EL PASO, Texas (KTSM) – Willie Cager, a member of the 1965-66 Texas Western national championship winning team, died at the age of 81 on Sunday morning, according to his family.
Cager’s death came on the exact date Texas Western defeated Kentucky, 72-65, in the 1966 NCAA men’s college basketball championship game 57 years ago.
“He made you laugh. Kids always came up to him and he’d have a hug for them or something encouraging to say. It didn’t matter who it was. Everyone loved Willie Cager,” said Nevil Shed, Cager’s life-long friend and a fellow member of the 1966 team.
Cager was part of the 1966 Texas Western squad that made history. Hall of Fame coach Don Haskins put out an all-Black starting five in the NCAA Championship game against Kentucky. It was the first time five Black players started in a NCAA title game.
“It was a life-time friendship and you have to realize too, Cager was my roommate,” said Willie Worsley, another member of the 1966 team.
Cager, a sophomore at the time, was one of the five Black starters in the championship game. Cager started the game alongside Bobby Joe Hill, Orsten Artis, Willie Worsley, and Dave Lattin.
“He had an art that was very unique of getting to the basket and he always felt like he was the best player. No one was better than Willie Cager,” said Nolan Richardson, a UTEP alum and former Arkansas head coach who helped recruit Cager to El Paso.
Texas Western went onto defeat an Adolph Rupp-led Kentucky team, 72-65, in the NCAA men’s college basketball final in College Park, Maryland.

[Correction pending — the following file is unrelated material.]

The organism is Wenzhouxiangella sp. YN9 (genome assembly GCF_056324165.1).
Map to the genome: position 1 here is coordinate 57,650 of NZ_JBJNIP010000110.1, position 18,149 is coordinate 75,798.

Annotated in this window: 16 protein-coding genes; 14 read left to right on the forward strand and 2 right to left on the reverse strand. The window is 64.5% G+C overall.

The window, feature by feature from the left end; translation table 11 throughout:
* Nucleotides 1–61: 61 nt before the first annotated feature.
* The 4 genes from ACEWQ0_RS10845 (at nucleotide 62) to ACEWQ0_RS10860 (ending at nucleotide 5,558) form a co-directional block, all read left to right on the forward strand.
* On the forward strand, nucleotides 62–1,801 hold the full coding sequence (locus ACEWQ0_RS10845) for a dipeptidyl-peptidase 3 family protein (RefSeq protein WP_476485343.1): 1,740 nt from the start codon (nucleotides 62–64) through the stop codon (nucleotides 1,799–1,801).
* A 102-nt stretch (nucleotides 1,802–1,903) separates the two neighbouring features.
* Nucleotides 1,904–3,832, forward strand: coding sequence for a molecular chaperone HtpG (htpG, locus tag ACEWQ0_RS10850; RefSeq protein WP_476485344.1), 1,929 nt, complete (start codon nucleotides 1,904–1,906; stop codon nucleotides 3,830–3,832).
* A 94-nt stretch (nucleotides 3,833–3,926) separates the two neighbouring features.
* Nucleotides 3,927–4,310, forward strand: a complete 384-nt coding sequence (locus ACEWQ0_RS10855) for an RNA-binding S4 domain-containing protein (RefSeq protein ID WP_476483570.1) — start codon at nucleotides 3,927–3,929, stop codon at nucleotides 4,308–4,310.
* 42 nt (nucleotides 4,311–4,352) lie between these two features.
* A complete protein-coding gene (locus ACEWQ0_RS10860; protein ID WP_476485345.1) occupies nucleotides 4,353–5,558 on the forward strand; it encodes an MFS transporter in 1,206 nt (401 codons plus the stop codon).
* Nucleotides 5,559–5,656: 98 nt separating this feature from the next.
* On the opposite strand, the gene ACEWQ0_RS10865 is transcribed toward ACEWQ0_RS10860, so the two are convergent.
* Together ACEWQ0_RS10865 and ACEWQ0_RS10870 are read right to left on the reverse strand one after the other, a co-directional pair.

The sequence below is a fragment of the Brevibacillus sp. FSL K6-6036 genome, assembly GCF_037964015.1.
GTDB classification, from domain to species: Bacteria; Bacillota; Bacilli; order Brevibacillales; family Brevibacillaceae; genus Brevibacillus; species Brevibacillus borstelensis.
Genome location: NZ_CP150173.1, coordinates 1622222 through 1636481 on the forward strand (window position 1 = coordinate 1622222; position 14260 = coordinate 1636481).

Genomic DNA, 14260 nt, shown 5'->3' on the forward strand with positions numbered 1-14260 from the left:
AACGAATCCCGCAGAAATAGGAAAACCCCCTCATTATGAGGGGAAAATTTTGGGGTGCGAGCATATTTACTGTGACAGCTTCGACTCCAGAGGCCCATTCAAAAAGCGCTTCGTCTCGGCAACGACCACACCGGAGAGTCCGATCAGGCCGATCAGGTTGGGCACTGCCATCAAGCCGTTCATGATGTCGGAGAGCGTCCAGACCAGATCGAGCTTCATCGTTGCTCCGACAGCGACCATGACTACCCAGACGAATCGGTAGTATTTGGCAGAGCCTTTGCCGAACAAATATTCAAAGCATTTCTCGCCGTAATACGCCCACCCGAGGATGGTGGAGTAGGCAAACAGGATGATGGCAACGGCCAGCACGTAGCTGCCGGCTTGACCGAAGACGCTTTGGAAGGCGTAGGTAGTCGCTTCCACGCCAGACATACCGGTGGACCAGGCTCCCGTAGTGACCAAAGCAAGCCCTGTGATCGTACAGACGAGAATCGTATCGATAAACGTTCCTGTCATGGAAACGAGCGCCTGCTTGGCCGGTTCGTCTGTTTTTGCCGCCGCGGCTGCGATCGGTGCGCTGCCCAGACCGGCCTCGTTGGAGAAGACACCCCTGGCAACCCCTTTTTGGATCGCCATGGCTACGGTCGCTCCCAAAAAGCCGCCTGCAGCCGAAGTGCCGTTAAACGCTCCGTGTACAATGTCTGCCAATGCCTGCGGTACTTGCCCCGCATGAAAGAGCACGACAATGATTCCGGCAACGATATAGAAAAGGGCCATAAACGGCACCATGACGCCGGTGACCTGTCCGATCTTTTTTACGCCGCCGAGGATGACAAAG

In that championship contest, Cager contributed eight points and six boards.
Texas Western’s journey to the 1966 NCAA championship was depicted in the 2006 film “Glory Road.”
Cager appeared in 77 games for the Miners from 1965-68, averaging 8.5 points and 5.3 rebounds while playing under head coach Haskins.
Cager made El Paso home later in his life and became a fixture in the community. Cager worked as the coordinator of the Ysleta Independent School District’s After School Basketball Program. Cager also launched the Willie Cager Foundation.
“It just meant so much to our program. We’d bring in players and recruits and he’d come by practice and that was it. You talk about it but he’s lived it and was a part of it. We’ll definitely miss him no doubt,” said UTEP head coach Joe Golding.
He has two sons, Kareem and Kenya, and a daughter, Kendeea. He is the sixth member of the 1966 team to pass away joining head coach Don Haskins and fellow players Harry Flournoy, Bobby Joe Hill, Orsten Artis and Jerry Armstrong.